It is 5:45 A.M. on my island. If there were justice in the universe at this hour, if there were justice on the East End of Long Island at this hour, I would be alone with the egrets and the cormorants drilling the water in their birdy silence. I would be alone with the tides and the swales of the dunes, also silent, and with the pines speckled by splashes of early sunlight, and with the line traced on the sea by a distant ketch -- all silent. I would be alone with the oversexed ducks flying above me in their crazy syntax, and with the streaks of the reluctantly awakening red sky (sailors take warning), silent as well.

But the House of Lapham requires four floors. The House of Lapham requires a movie theater. The House of Lapham requires a state-of-the-art kitchen and a state-of-the-art toilet and a sundeck and a moon deck and a hot tub. Gaah. The House of Lapham requires a master bedroom with a view to die for.

Of course, the view they will die for -- Mr. and Mrs. Lapham propped up in their cherrywood sleigh bed, their heads resting against an Alp of fluffed goose-down pillows wrapped in white cases, further supported by yet more pillows encased in white shams, their safely tanned legs stretched out beneath white sheets and a white duvet in their bedroom for the master -- is me. Out their Andersen triple-pane picture window they will peer, only to see Harry March on his barren island in his shapeless house, sans air conditioners, sans Belgian tiles, sans everything but life, cracked as it is. The Laphams will die for the view of the one watching them hoping that they will die for the view of the one who likewise has them as a view to die for.

Bang bang bang bang bang. Do not concern yourself. I am not barking yet. Not yet. Hector does the barking around here. Religiously.

"Hombres!" I cry to the carpenters. "Good news! I've called the INS. Soon you'll be able to ditch your girlfriends and go home to your wives and their mothers!"

They laugh, as they do every morning. "The INS eesn't up yet, Senor March." They laugh some more. When Latins speak English with that comic lilt, they sound as if they're making fun of the language. They probably are.

"These early starts weren't my idea," Dave says. "He's pushing us, and he's paying for it."

"Lapham," I say, my voice as festive as an autopsy.

"Lapham," he confirms with a sigh. "Ten months is no time at all for a job this big."

"Ten months?" I spread open my arms in mock wonderment. "Has it been only ten months?"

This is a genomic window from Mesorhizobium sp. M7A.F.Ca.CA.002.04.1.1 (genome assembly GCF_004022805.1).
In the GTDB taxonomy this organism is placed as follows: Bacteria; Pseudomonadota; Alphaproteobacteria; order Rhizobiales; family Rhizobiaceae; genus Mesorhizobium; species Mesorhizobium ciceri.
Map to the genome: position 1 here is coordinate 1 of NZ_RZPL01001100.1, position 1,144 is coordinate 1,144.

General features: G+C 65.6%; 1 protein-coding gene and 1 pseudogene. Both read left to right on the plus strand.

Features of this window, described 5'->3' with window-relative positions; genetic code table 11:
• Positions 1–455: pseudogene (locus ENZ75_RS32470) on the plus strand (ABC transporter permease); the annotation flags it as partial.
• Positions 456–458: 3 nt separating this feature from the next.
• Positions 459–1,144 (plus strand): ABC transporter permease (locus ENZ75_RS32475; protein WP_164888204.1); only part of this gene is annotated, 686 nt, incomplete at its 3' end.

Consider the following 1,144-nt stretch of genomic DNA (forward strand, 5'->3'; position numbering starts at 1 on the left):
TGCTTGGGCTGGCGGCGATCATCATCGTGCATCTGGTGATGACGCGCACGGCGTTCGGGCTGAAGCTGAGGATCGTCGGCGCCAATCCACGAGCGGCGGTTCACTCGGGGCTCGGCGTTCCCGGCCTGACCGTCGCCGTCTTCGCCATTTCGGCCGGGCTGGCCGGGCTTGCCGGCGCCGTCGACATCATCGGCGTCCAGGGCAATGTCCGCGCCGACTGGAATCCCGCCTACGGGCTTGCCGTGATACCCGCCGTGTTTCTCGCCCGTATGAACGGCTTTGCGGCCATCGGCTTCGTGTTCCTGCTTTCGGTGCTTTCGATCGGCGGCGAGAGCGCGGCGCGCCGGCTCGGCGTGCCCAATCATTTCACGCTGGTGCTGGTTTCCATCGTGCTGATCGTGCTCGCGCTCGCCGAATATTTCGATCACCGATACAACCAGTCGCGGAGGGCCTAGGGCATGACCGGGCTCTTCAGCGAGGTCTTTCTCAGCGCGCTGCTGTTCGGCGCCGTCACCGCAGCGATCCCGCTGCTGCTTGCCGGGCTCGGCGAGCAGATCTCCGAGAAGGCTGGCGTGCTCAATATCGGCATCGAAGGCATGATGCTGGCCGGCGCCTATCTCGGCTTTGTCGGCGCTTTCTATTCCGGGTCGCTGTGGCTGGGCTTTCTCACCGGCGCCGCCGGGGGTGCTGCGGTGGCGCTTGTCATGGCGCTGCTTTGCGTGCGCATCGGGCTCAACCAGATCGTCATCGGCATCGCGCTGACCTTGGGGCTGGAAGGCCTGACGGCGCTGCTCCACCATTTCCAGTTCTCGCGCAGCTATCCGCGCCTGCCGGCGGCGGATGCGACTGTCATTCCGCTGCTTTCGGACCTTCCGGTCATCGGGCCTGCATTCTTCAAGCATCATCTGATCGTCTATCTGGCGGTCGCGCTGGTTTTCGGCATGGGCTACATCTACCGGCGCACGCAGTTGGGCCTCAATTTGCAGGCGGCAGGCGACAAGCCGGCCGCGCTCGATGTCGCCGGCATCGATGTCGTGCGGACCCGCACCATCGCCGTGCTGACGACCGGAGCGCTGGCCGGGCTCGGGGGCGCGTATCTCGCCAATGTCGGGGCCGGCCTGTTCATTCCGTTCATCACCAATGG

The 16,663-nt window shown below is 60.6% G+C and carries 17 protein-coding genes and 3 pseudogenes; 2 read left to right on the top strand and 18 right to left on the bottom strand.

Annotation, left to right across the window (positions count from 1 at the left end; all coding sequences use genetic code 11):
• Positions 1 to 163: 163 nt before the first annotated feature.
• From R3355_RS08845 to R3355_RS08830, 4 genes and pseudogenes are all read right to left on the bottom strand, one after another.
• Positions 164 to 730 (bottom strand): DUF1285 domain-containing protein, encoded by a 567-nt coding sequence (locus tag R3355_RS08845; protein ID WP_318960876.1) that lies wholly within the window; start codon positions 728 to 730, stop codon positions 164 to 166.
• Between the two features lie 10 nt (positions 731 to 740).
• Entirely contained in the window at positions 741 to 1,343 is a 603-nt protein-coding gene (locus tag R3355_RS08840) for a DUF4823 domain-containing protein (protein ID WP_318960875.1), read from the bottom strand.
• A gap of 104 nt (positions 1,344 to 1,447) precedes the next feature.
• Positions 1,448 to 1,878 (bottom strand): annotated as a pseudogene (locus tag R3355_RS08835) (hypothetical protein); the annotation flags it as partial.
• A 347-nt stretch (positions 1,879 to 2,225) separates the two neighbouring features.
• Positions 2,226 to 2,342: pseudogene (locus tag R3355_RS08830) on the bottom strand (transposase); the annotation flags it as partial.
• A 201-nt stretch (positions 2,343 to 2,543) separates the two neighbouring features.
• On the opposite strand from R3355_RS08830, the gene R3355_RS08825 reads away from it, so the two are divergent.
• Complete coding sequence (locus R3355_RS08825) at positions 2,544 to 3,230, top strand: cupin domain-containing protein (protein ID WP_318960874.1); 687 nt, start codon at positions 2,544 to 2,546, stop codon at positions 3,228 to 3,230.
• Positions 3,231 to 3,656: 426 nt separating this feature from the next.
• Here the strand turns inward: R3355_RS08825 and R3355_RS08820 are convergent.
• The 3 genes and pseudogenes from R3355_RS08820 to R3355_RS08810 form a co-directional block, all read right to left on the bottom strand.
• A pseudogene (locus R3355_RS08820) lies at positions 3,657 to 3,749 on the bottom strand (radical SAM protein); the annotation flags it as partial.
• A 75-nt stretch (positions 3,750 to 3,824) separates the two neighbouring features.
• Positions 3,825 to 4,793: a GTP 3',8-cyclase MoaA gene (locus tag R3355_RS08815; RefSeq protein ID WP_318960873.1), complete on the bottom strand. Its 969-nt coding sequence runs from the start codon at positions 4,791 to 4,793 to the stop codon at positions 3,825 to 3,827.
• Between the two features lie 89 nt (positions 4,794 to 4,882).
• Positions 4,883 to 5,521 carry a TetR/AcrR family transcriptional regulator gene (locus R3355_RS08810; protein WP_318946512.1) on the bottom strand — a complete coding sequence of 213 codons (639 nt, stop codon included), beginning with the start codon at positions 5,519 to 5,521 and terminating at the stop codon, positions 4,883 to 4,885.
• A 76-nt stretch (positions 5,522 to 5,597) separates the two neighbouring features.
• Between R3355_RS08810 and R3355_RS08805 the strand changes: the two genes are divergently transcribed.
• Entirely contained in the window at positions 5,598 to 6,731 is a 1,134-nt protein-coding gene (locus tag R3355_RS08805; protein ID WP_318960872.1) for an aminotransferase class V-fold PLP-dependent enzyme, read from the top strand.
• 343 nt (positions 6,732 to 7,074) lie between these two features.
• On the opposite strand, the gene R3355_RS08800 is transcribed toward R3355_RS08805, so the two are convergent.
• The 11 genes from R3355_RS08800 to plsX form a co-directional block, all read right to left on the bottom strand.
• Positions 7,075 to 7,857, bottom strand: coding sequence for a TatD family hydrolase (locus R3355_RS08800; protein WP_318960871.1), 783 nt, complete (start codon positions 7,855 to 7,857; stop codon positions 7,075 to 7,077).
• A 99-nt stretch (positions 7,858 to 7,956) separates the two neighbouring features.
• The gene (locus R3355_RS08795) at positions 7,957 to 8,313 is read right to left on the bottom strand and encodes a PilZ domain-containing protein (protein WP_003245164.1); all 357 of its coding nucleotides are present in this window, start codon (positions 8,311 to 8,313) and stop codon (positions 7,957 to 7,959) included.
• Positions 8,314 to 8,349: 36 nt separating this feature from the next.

Dave's a good guy. I have known him for some ten years. Local, in his forties; his people once worked as housemaids and chauffeurs for families whose fortunes have long since been dissipated and whose scions, half drunk and half dressed, now shuffle around the Hamptons villages in bedroom slippers, calling to one another in loud, patrician voices absent of gender. When employed, they curate the local whaling museum; the local scrimshaw . . .

Continues...


Excerpted from Lapham Rising by Roger Rosenblatt Copyright © 2006 by Roger Rosenblatt. Excerpted by permission.
All rights reserved. No part of this excerpt may be reproduced or reprinted without permission in writing from the publisher.
Excerpts are provided by Dial-A-Book Inc. solely for the personal use of visitors to this web site.

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  • Anonymous

    Posted March 14, 2008

    A reviewer

    If you enjoy effite sarcasm and railing against the excesses of the bourgeois you will love Rosenblatt's writing. Harry March, a curmudgeon and misanthrope, agonizes throughout the book about his arrogant, rich and over-the-top neighbor and the 36,000-square foot monstrosity he is building in the Hamptons. March avoids contact with other humans at all costs and talks almost solely to his West Highland White Terrier (a lapsed Scottish Presbyterian and now evangelical!), Hector, who it turns out, can talk back. Nearly every other page has laugh-out-loud slams against everything his neighbor's wealth, success and social position represent. This is a very unusual book and a very fast (and funny) read. Plus, if you're a dog lover, and Westie lover in particular, you will ADORE Hector -- and pity him in his plight at being 'owned' by Harry!